OBJECTIVE: To describe and evaluate feasibility and efficacy of a saphenous ablation technique performed in patients with varicose veins (VVs), great saphenous vein (GSV) incompetence, and proximal femoral valve incompetence: the Excluded Saphenous Vein Technique (ESVT).PATIENTS AND METHODS: Patients with primary great saphenous and proximal femoral valve incompetence underwent ESVT. This technique is composed of selective crossectomy, GSV ligation next to the thigh incompetent tributary vein, and saphenous vein sclerosing performed from the proximal zone. Demographic. clinical and instrumental data were collected. CEAP classification was used to describe VVs severity. The primary outcome was perioperative complications. Secondary outcomes were 30-days. 6-months and 1-years GSV occlusion rate. and VVs recurrence rate.RESULTS: During a ten months period, 104 patients were analyzed. Among these, 82 patients underwent ESVT (59 female. age 50 +/- 21 years), eighty C2 and two C5, according to CEAP classification. The average length of GSV treated was 23 +/- 9 cm. No intraoperative complications occurred. A 1-year follow-up analysis revealed no partial or complete saphenous recanalization, deep venous thrombosis, pulmonary embolism. No VVs recurrence was detected during the follow-up period among the entire population.CONCLUSIONS: ESVT seems to be a safe and effective treatment for primary saphenous reflux and proximal femoral valve incompetence. Further studies are needed to assess long-term results.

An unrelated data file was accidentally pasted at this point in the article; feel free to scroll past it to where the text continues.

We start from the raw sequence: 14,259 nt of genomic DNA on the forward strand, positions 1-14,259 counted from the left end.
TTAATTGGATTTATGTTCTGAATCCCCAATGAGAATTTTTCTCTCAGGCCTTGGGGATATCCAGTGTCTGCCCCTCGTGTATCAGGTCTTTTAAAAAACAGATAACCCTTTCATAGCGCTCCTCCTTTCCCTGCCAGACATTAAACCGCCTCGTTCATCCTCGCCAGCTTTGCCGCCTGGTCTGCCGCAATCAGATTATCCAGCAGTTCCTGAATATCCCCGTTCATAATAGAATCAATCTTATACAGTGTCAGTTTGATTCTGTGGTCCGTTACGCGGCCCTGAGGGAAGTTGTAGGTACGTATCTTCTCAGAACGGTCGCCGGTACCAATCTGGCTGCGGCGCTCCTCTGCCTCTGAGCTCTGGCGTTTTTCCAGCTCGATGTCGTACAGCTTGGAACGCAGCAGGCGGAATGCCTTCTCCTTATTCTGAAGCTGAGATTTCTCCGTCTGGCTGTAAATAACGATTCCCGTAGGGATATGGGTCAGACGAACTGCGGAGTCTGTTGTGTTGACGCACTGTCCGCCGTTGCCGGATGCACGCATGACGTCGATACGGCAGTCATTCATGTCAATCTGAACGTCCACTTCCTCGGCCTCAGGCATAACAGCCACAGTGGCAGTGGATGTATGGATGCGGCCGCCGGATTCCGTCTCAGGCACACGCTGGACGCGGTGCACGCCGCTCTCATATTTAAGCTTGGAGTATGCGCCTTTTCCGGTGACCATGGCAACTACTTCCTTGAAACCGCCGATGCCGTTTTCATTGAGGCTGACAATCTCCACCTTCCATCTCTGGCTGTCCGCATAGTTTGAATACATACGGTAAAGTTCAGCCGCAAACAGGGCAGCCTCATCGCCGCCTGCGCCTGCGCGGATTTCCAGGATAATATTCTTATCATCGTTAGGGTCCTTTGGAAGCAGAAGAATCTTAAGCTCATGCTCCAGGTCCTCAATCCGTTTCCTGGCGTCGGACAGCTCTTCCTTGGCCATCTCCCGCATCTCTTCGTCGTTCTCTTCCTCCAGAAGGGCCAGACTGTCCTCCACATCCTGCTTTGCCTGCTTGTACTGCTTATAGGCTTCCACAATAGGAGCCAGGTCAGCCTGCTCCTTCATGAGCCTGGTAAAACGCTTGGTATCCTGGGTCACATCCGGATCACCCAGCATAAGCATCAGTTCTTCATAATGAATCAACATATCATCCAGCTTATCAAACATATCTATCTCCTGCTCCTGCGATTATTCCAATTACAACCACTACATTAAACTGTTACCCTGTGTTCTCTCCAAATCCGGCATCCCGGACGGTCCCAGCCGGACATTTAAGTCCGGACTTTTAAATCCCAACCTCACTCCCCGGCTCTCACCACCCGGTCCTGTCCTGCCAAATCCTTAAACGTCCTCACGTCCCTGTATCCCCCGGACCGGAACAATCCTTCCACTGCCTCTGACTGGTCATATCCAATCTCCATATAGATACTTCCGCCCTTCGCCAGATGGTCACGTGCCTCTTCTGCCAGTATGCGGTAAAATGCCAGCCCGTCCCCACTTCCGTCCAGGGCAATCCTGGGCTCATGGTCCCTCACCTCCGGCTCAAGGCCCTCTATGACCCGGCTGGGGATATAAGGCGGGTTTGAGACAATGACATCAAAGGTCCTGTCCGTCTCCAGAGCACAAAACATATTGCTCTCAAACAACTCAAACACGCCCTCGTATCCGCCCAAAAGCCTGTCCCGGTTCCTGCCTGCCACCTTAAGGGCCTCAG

|Number of pages||5|
|Journal||European Review for Medical and Pharmacological Sciences|
|Publication status||Published - 2018|
- Great saphenous vein
- Varicose veins
- Vein valves
- Venous insufficiency